3. Who is the author of the book Gingrich kept referring to?
The former speaker repeatedly referenced a book called Licensed to Lie by Sidney Powell. The book has been widely cited among conservative outlets. Powell served as an assistant U.S. attorney from the late 1970s to late 1980s in the Western and Northern districts of Texas and in a very short stint in Virginia. She has since written for conservative outlets, such as Fox, Breitbart and Newsmax. And she has also written for the New York Observer, which was once owned by Kushner.
4. "I think that [President Trump is] deeply troubled by the entire way that both Comey and Mueller have operated."
Comey and Mueller have received bipartisan praise at varying times. That includes from Trump and Gingrich.
Democrats were irked by the way Comey handled the investigation into Clinton's private email server. Trump once said it "took a lot of guts" for Comey to announce that he would reopen that investigation shortly before the presidential election. But Trump later cited Comey's mismanagement of the Clinton email investigation when he fired him in May.
Mueller has been mum on his investigation into Russian interference in the election and potential ties to the Trump campaign, but he built up a star team of investigators and attorneys. Those moves didn't sit well with Trump loyalists.
Gingrich back in May said: "Robert Mueller is superb choice to be special counsel. His reputation is impeccable for honesty and integrity."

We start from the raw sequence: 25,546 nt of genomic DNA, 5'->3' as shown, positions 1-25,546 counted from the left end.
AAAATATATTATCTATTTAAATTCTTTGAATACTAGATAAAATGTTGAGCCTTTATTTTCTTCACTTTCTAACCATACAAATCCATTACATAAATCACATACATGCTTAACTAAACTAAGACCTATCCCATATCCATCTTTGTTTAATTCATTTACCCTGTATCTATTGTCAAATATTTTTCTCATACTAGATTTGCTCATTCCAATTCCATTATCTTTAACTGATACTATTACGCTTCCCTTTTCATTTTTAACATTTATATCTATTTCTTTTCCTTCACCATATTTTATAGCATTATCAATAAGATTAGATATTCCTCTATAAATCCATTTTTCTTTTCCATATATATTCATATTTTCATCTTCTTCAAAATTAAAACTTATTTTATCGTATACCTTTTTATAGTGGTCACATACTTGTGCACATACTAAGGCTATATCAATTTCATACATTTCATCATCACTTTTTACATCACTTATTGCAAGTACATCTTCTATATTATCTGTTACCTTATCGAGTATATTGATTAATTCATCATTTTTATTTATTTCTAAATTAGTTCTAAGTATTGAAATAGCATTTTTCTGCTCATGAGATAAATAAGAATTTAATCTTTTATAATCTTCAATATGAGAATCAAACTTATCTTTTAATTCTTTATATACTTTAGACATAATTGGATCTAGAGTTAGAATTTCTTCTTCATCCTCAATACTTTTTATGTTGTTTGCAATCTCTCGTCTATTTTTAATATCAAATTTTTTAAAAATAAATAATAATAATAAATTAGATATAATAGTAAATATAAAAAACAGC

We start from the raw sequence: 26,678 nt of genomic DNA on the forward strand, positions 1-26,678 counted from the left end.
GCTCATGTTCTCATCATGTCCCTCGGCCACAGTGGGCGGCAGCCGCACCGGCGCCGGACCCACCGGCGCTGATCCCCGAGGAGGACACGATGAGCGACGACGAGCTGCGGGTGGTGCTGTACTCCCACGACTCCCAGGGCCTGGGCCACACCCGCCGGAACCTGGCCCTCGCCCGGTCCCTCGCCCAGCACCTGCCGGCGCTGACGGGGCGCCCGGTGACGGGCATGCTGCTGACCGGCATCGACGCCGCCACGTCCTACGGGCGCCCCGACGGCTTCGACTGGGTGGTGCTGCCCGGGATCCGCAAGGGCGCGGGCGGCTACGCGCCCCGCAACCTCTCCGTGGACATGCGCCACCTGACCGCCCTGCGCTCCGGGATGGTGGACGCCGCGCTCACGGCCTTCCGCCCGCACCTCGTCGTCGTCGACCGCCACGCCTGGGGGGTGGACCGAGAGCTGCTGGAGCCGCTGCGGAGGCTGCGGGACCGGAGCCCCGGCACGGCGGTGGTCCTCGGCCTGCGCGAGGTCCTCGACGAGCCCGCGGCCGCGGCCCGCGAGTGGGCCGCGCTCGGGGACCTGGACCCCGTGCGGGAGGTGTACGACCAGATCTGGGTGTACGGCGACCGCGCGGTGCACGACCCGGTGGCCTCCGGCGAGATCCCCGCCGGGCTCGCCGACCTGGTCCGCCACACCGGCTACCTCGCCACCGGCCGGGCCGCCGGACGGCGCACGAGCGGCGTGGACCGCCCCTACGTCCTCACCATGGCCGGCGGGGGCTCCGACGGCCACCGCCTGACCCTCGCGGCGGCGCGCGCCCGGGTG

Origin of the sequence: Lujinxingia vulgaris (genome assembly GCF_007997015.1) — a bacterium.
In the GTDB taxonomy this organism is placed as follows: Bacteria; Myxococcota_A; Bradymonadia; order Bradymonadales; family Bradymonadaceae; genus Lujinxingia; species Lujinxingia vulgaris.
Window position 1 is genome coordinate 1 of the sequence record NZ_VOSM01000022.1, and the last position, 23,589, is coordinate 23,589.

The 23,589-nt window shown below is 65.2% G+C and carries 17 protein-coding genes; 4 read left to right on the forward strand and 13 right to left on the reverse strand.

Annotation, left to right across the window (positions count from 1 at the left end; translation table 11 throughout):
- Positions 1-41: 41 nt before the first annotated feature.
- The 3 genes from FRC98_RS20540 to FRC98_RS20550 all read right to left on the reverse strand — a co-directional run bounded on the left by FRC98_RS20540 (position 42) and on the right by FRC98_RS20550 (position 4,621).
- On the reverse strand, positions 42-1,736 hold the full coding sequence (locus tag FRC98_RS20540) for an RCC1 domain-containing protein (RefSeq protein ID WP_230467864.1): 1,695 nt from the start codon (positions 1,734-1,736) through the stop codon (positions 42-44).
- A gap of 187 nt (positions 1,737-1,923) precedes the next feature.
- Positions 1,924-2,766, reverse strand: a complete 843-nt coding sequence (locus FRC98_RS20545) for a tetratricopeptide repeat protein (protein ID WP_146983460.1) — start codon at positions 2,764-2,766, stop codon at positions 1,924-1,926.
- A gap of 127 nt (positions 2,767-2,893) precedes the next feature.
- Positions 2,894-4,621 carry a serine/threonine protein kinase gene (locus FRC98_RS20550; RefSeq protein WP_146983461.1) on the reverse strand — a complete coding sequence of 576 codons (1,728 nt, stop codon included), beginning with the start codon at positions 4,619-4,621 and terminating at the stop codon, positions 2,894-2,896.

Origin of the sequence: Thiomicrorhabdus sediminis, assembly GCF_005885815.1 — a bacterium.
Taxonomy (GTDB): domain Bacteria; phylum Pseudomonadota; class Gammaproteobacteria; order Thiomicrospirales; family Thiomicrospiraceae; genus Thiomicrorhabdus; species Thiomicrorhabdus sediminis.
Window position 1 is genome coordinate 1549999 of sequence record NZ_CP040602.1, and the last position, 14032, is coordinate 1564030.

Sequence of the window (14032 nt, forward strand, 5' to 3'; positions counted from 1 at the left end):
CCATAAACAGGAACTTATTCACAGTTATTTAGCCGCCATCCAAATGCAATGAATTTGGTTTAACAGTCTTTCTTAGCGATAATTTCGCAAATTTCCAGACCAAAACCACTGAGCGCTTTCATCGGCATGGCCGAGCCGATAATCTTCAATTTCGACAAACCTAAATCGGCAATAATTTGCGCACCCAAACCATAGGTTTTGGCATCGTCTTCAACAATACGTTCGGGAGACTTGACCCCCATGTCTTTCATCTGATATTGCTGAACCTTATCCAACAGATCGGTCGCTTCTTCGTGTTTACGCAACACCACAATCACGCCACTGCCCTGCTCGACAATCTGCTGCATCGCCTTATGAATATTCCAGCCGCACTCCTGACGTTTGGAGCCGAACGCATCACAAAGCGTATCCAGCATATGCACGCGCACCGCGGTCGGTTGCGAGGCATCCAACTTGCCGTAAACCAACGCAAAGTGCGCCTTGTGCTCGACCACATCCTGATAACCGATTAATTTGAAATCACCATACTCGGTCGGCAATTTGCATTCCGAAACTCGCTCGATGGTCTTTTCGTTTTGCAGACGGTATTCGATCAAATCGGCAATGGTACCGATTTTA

But a month later, after he saw whom Mueller was bringing on board, Gingrich changed his tune.
5. "In terms of people he's been hiring, these are paid killers."
As for that team, Gingrich is echoing a Trump phrase for people who are tough. Trump uses "killers" not literally, but figuratively for shrewd businesspeople he likes or lawyers or news networks he doesn't.
Despite the lawyers' years of experience, the White House has made a concerted effort to muddy up the investigators, calling out what it sees as conflicts. That strategy has centered on political contributions.
Trump has taken to Twitter to accuse Mueller of having "conflicts" based on political donations from some of those attorneys (in addition to his friendship with Comey). Other White House officials have done so as well.
NPR's Carrie Johnson put all of it in context on NPR's Morning Edition earlier this month, speaking with Rachel Martin:
"Robert Mueller has hired a number of lawyers. It is true that some of them have donated to Democrats. At least one has donated to Republicans, too. But Rachel, an important point of context here — even key Republican figures on Capitol Hill, like Senator Lindsey Graham of South Carolina, have said he does not believe political donations pose a conflict of interest. And in any event, Justice Department policies prohibit lawyers from looking at the donation history when they make hiring decisions."
Of course, Trump also has given lots of money to Democrats in the past. Up until 2011, he gave more to Democrats than Republicans. He has since made up for it to the GOP.
6. Gingrich lamented, "the degree to which the attorney general [Jeff Sessions] has not exercised any authority over" the conduct of Comey and Mueller and that "the whole point that Trump is making is that he stepped aside and therefore he's not the leader of the department."
There are a couple things here:
First, when it comes to the attorney general not exercising his authority over the actions of Comey and Mueller, Sessions recused himself from the Russia investigation because of Justice Department rules. They state, as follows: